Destiny 2 – Trials Of Bungie

Before I delve too deep into my first gameplay look at the sequel to the controversial Destiny game, I will make one thing clear. This is not a Beta. It is a demo. This is Bungie’s chance to show gamers why they should care about the sequel to their hugely popular and successful first game. This is the chance to bring back all those players that abandoned the first game, many of which did so well before the better DLC was released. This is the chance for Bungie to show everyone how they fixed the criticisms of the first game and how they would implement a proper story with great characters.

Have Bungie succeeded in writing their wrongs of the first game? Let’s take a look.

1

PVE

One of the biggest complaints of the first game by basically everyone who played the game was the weak story telling. Very little was explained and what was there was sometimes delivered with a horrible script which made gamers care even less about these one dimensional characters. The sequel needed to really improve this aspect of the game and, even though we’ve only played one mission, it seems Bungie has listened to the criticisms and given gamers the campaign they wish the first game had.

The game definitely opens with a bang with the mission being set up much better and we see past characters do and say more than we have before. The writing is quite good and the voice acting is great as it has always been. It shows a very familiar place in the Tower as we’ve never seen it before. For those who have played alot of Destiny as well, it still has some new, well disguised, Horde mode sections. In all the chaos, you are still eliminating a few waves of enemies before you can move on to the next section.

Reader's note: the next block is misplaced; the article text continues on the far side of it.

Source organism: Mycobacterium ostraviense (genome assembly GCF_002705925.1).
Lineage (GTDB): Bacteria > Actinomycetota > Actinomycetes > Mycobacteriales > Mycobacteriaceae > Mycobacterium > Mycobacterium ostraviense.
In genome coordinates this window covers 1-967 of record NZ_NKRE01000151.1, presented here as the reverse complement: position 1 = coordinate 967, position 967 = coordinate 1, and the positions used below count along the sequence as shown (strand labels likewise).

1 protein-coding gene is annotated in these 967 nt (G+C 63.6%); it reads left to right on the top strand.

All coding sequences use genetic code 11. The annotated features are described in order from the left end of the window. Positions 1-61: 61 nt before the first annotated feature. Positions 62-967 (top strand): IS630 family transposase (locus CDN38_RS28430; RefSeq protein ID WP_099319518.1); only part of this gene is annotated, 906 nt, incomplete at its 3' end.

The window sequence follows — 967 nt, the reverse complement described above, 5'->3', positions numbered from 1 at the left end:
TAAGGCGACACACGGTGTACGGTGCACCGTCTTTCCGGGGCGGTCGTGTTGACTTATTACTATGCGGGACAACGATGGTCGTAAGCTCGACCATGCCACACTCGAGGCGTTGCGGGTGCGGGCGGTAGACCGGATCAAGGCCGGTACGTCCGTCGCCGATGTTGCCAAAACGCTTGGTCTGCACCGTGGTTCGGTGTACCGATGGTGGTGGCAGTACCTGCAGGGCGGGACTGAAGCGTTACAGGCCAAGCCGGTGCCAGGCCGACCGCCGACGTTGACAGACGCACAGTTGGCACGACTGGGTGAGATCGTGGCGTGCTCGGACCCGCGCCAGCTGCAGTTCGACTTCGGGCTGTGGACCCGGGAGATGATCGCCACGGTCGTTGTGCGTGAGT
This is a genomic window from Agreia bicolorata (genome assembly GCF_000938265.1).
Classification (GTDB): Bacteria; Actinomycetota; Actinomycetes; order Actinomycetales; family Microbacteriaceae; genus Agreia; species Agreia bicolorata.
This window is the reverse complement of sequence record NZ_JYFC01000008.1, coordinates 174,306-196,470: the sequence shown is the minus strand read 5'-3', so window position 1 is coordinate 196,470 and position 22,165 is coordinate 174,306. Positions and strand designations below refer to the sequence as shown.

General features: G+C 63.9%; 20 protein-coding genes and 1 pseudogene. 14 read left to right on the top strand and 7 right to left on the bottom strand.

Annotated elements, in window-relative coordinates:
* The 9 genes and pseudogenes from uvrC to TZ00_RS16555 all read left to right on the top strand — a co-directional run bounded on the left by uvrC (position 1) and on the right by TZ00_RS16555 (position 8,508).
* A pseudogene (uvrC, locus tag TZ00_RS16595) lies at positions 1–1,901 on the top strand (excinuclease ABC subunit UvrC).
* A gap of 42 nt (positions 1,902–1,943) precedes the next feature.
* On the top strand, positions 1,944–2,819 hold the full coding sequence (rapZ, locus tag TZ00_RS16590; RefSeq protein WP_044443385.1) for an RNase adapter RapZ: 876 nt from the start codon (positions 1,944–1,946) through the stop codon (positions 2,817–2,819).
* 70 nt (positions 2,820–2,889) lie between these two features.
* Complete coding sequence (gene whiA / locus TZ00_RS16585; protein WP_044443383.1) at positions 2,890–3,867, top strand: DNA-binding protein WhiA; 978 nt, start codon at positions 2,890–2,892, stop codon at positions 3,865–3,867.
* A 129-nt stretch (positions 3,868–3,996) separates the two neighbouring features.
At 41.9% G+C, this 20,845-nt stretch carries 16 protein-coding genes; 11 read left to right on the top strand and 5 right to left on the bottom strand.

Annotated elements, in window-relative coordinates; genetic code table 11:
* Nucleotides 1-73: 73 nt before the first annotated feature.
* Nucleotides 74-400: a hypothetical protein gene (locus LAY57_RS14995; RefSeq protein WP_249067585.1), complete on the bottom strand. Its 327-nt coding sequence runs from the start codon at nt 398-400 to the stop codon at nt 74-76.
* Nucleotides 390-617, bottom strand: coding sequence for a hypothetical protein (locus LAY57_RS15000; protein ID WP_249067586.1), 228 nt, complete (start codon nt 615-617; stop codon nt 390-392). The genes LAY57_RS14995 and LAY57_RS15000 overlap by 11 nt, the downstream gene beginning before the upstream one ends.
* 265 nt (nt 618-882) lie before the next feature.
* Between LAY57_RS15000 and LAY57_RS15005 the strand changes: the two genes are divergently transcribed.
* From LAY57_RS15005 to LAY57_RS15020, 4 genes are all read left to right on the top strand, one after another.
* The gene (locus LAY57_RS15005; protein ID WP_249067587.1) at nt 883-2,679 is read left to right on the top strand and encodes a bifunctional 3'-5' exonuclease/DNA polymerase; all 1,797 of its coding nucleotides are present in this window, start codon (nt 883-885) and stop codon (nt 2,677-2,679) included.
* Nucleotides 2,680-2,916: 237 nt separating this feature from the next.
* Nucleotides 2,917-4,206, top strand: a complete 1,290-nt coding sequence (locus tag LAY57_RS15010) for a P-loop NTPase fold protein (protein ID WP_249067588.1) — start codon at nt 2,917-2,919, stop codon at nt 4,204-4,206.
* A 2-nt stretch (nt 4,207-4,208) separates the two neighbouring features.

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It is disappointing to see that the AI of the characters doesn’t seem to have been improved in any way. They still mostly blindly fire at you and stand around, sometimes flying in the air, but they still act very similar to the first game. They also look very familiar. Bungie needed to improve these aspects of the game and hopefully they have in the rest of the main campaign.

The Inverted Spire Strike was the weakest part of the PVE. It felt like I have played this Strike hundreds of times before. It played exactly the same as the ones in the first game that I’d already been playing for so long. It’s still a three person activity and it introduced no new mechanics or anything of interest to persuade me to play more of it. I summed it up in the DUG podcast with one word – boring. To me, The Inverted Spire is the perfect example as to why there are so many people saying that Destiny 2 is pure DLC. Judging it by the Strike alone, it couldn’t possibly be called a sequel.

I’m hoping that other Strikes are much better than this one and introduce new elements of gameplay to make it fresh for players, especially those of us who are exhausted of the Strike formula of the first game. It needs to do more than simply shooting our way to the bullet sponge end boss whilst other enemies keep spawning around us. Been there. Done that. A thousand times.

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PVP

The first Destiny game always had problems with its PVP but it still had a healthy player base even years after its release. Devoted fans would still login by their hundreds-of-thousands everyday to battle each other in The Crucible. From chaotic 6v6 battles of Control or Rift through to the 3v3 weekends of Trials of Osiris where players were trying to reach the elusive Lighthouse.

After logging in hundreds and hundreds of hours into The Crucible of the first game I’m disappointed to say that I wasn’t very impressed with the sequel. Sure, I may like it more in time should I buy the game and become more accustomed to the changes, but after a few hours playing it I didn’t bother going back to it the next day. Or the day after. Or today.